Rwanda public sector officials learn new skills in B2B generation

23 July 2014
ITC News

Rwandan government officials and Trade Support Institutions Staff from public and private sectors learned new techniques on organising business-to-business (B2B) meetings at a workshop organised by the International Trade Centre (ITC) in Kigali from 17-18 July 2014. Fifteen officials from the Ministry of Industry and Commerce, Rwanda Development Board, National Agricultural Export Development Board, Ministry of Gender and Family Promotion and Private Sector Federation participated in the workshop.

They were offered tips on the critical need to be familiar with international trade issues and to examine trade flows of various sectors to identify supply and demand of products and services with a potential to generate new trade and investment. This will be a vital component in planning the B2B networking event to provide a targeted platform for importers and exporters to conduct one-to-one consultations to explore business opportunities on product-specific, enterprise-specific or region-specific sectors. Participants were also advised on the importance of identifying trading partner organisations to be involved in the organization of the B2B meeting. The importance of company visits was also emphasised to provide potential business partners an impression of the scale of operations of various enterprises and their production capacities.

‘We shared with the participants the importance of undertaking an evaluation of the B2B meetings to better understand if the meetings had met the objectives of the participating business people in terms of effectiveness, as well as the benefits of conducting follow-up surveys to measure results quantitatively and qualitatively,’ said Mr Rob Kohlmann, one of the workshop instructors.

‘It would be useful to know the amount of business generated, the new markets entered, new products exported or imported, and employment generated,’ he added. ‘Through the survey, we can find out how companies are able to apply whatever they have learnt from the B2B meetings, and what the obstacles are when they were not in a position to close a business deal.’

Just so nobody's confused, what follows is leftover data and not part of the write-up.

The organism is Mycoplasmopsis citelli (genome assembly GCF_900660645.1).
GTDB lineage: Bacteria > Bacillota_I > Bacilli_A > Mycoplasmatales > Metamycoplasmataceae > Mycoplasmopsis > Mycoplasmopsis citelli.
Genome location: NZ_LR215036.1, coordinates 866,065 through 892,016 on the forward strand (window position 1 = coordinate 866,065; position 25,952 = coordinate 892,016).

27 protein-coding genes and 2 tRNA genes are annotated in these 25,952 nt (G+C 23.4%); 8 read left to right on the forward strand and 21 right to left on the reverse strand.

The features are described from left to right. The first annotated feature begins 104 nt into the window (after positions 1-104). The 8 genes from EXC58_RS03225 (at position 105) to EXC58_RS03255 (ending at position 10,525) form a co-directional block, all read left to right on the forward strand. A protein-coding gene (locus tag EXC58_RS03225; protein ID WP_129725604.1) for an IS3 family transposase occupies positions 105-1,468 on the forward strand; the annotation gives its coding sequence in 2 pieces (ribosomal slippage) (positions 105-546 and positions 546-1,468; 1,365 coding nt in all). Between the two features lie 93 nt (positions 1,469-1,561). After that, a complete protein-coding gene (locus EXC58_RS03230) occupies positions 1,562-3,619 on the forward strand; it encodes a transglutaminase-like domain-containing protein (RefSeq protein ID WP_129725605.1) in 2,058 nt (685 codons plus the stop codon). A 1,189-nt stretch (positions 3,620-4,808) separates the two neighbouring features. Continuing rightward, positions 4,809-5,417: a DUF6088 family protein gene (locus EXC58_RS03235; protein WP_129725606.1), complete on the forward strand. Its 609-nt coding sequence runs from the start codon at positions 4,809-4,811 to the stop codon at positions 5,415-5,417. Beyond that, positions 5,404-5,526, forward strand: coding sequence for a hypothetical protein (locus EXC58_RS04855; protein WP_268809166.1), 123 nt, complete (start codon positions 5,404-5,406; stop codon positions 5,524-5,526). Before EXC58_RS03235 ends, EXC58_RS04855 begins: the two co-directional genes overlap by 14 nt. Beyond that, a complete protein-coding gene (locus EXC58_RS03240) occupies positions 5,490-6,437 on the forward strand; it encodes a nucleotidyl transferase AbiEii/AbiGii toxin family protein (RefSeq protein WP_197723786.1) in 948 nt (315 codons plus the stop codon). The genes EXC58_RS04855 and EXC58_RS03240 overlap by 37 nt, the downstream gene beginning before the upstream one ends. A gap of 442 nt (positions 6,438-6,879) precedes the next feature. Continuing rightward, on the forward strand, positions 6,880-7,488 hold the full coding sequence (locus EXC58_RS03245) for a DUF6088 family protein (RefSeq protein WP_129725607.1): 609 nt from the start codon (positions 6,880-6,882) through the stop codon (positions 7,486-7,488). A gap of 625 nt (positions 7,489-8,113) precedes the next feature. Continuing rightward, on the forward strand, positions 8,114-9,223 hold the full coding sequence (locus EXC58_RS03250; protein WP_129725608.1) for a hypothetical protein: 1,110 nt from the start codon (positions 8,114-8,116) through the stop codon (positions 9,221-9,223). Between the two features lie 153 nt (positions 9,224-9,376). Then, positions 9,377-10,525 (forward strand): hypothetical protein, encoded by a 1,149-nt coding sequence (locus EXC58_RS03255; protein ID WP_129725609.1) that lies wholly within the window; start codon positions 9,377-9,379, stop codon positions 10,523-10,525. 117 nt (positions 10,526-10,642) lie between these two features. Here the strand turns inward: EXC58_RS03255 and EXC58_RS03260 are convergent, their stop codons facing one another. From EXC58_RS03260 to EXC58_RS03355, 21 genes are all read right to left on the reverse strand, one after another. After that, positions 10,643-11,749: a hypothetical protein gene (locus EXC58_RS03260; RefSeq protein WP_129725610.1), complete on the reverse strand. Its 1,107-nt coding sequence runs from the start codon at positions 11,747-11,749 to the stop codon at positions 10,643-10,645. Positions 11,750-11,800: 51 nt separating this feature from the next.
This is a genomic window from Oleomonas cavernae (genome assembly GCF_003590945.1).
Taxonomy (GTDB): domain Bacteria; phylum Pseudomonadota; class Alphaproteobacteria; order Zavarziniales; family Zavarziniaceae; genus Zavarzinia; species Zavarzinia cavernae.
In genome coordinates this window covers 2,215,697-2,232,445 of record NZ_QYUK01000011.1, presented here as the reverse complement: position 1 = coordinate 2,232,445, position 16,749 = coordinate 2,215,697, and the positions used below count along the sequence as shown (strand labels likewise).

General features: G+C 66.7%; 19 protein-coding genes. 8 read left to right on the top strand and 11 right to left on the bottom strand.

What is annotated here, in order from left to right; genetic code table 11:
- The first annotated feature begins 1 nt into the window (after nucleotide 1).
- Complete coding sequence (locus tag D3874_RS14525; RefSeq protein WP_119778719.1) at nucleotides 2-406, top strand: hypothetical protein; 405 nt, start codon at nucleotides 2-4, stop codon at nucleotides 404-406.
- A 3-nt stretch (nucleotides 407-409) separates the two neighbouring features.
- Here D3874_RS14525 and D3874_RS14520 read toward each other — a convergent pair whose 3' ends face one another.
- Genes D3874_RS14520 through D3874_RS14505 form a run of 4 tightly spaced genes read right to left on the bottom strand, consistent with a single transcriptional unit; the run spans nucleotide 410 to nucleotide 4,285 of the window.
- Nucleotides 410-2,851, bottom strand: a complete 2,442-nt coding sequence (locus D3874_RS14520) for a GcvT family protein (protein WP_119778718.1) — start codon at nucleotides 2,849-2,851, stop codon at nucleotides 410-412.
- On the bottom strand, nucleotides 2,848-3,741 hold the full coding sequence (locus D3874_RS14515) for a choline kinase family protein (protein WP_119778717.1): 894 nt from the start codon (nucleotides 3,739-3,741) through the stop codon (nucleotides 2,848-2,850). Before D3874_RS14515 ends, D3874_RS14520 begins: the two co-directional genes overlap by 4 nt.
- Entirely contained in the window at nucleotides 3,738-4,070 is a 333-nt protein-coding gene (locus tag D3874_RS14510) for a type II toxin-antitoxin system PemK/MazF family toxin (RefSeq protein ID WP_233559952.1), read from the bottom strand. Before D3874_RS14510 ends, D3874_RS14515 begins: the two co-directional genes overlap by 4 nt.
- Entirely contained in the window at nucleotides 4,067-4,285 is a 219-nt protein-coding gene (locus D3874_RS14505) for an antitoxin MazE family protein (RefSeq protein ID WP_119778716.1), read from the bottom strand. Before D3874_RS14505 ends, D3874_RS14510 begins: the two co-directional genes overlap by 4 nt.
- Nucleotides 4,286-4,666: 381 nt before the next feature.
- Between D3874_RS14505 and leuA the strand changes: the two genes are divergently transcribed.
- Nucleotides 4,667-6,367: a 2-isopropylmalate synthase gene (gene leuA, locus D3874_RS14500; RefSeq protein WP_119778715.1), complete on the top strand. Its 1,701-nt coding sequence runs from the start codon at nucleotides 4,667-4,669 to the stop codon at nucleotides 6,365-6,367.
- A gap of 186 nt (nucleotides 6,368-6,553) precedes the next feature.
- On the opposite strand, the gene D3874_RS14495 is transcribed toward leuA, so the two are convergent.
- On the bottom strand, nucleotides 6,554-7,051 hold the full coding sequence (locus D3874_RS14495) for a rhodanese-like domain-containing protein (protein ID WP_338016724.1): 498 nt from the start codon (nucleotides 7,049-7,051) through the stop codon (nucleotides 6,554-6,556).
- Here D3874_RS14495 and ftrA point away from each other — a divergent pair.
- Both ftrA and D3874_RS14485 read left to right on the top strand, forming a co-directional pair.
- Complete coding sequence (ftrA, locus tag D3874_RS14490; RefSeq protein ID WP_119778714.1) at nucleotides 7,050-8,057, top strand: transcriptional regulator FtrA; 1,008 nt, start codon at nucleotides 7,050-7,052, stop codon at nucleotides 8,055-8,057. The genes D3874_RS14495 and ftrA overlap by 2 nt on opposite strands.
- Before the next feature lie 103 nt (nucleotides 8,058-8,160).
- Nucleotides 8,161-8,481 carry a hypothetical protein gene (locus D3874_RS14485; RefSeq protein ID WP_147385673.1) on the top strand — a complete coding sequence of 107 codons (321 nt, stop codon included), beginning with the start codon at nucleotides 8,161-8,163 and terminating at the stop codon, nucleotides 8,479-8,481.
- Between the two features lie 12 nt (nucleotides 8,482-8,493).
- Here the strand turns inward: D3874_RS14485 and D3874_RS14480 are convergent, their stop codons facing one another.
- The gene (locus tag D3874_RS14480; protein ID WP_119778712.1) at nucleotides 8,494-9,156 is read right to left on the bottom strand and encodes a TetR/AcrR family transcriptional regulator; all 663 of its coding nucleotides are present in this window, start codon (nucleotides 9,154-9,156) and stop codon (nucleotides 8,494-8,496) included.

Mr Kohlmann explained that the B2B meeting should be market-driven with careful selection of enterprises, and effective and efficient use of resources, both human and financial.

‘The B2B meeting is in itself not the end of the effort , because many participating SMEs and TSI may face new challenges in an ever changing and dynamic market,’ said Mr Kohlmann.

ITC’s Senior Programme Officer for Institutional Networks and Business Generation, Imamo Ben Mohamed Imamo, shared his perspectives on the challenges and opportunities in promoting intra-and inter-regional trade in developing countries. He told participants that a clear understanding of regional trade agreements by the private sector will enable them to capitalise on business opportunities in various countries and sectors. He added that access to business development services provided by trade support institutions and regional economic communities by small and medium-sized enterprises (SMEs) will be advantageous.

‘To generate business partnerships, it is crucial to understand the interests and trade complementarities of enterprises’ said Mr Mohamed Imamo. ‘One has to identify key enterprises producing, exporting and importing products under consideration and that these are covered by the B2B meeting. You also need to identify and address obstacles to exports faced by SMEs, and assess the potential to increase supply capacity and investment opportunities for infrastructure and product development to enhance access to the supply chain.’